Hackers could trigger blackouts, damage cars, and steal personal info through crappy EV chargers
New European cyber security requirements for electric vehicle (EV) charging infrastructure are designed to stop hackers from triggering blackouts through poorly protected chargers.
The requirements were launched by industry bodies European Network of Cyber Security (ENCS) and European Distribution System Operators’ Association for Smart Grids (E.DSO) to minimise this “little known” risk associated with EV chargers.
The requirements provide governments and distribution network operators with a practical set of guidelines when buying EV chargers, and standardise security benchmarks across Europe.
The new standards are already in use by Dutch EV charging innovation centre ElaadNL which has established more than 3000 public charging stations across the Netherlands.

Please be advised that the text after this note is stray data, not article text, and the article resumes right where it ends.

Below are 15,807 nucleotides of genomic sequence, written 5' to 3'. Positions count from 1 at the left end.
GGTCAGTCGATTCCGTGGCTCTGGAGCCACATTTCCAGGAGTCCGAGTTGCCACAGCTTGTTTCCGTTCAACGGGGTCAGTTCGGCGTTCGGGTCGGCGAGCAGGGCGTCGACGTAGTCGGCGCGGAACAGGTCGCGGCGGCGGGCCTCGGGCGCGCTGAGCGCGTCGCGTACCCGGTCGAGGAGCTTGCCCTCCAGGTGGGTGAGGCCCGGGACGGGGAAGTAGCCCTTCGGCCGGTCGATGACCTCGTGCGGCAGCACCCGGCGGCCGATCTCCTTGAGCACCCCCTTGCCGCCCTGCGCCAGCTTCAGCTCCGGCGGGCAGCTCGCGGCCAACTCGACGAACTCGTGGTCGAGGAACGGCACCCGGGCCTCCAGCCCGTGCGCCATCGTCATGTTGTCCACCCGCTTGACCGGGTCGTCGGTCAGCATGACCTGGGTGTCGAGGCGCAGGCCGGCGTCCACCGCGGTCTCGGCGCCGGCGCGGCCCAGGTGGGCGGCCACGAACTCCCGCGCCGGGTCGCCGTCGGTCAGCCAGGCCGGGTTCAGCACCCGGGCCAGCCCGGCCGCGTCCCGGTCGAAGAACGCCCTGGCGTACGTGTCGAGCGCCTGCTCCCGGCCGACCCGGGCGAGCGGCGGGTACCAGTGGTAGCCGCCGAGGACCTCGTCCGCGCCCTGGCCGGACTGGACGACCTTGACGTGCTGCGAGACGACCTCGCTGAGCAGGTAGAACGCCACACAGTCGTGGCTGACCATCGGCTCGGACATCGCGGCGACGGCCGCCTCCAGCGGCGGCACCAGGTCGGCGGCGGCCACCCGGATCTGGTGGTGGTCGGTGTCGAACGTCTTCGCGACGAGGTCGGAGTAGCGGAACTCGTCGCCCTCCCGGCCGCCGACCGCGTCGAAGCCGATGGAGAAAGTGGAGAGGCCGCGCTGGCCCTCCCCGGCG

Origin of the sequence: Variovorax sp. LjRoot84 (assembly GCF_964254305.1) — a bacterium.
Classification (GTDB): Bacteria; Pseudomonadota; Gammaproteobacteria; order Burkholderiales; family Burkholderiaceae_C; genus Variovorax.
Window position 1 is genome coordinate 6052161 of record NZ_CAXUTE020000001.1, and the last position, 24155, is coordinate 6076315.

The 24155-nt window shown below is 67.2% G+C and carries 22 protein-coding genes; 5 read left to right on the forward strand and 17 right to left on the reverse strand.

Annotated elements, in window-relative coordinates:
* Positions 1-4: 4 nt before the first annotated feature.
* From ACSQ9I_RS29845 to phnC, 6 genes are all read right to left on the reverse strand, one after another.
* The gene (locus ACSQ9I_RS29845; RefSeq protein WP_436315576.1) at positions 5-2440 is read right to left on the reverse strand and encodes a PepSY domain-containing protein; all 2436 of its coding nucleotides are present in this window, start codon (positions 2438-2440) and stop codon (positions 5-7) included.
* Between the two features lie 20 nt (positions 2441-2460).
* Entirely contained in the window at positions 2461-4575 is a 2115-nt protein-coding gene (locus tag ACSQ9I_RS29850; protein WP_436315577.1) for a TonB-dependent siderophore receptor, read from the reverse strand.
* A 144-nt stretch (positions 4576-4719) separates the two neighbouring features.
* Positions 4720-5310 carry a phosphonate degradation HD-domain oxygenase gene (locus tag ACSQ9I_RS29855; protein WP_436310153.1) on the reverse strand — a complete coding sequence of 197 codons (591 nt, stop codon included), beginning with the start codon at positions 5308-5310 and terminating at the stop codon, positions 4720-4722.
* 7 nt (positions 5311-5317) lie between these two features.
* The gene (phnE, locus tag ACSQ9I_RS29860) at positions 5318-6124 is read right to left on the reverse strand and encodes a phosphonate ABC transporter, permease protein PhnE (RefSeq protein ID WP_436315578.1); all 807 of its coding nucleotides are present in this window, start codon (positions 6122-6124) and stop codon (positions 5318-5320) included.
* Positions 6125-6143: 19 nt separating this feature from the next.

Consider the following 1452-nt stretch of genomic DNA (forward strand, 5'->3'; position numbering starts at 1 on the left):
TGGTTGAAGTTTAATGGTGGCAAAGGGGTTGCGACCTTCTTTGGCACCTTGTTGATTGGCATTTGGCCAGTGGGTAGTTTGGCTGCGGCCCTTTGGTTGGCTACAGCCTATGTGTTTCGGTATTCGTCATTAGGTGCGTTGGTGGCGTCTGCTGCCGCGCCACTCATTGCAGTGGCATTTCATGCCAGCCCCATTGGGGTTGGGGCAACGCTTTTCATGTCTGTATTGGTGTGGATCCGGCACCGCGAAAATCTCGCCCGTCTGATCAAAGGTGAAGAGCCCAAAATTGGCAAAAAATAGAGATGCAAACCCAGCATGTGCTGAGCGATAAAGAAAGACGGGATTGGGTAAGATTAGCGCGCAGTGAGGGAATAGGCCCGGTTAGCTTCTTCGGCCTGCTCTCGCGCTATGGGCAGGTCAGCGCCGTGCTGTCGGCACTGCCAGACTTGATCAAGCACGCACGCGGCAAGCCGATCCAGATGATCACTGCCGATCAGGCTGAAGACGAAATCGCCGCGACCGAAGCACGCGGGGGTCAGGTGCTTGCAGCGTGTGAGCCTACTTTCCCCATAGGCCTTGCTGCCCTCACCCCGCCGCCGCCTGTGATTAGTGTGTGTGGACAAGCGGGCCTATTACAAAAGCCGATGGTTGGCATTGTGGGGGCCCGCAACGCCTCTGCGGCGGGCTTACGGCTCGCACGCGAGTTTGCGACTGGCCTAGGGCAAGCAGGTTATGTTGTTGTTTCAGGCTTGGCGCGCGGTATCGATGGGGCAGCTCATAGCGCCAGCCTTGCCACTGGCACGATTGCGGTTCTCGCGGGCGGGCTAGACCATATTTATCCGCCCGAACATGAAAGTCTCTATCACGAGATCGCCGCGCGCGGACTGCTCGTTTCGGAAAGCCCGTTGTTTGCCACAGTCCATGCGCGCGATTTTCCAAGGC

ElaadNL managing director Onoph Caron says that compromising EV charging in the future could be as disruptive as compromising a power plant.
From a security standpoint, the potential impact of EVs on the grid simply can’t be understated, ENCS managing director Anjos Nijk adds.
“By 2020, there’s expected to be nearly 200,000 EV chargers installed [across Europe],” he says.
“At this scale, these requirements will be vital in neutralising the growing threat from hackers who could potentially cause a blackout through poorly-protected EV chargers.”
In October, the US Department of Energy awarded research university Virginia Tech a $US3 million grant for research on electric vehicle charging infrastructure cybersecurity – which includes a focus on protecting personal driver info.
As well as affecting the grid, cyber-attacks via the charging stations could lead to stolen personal and financial information and vehicle damage, says Jonathan Petit, senior director of research at cybersecurity firm and project collaborator OnBoard Security.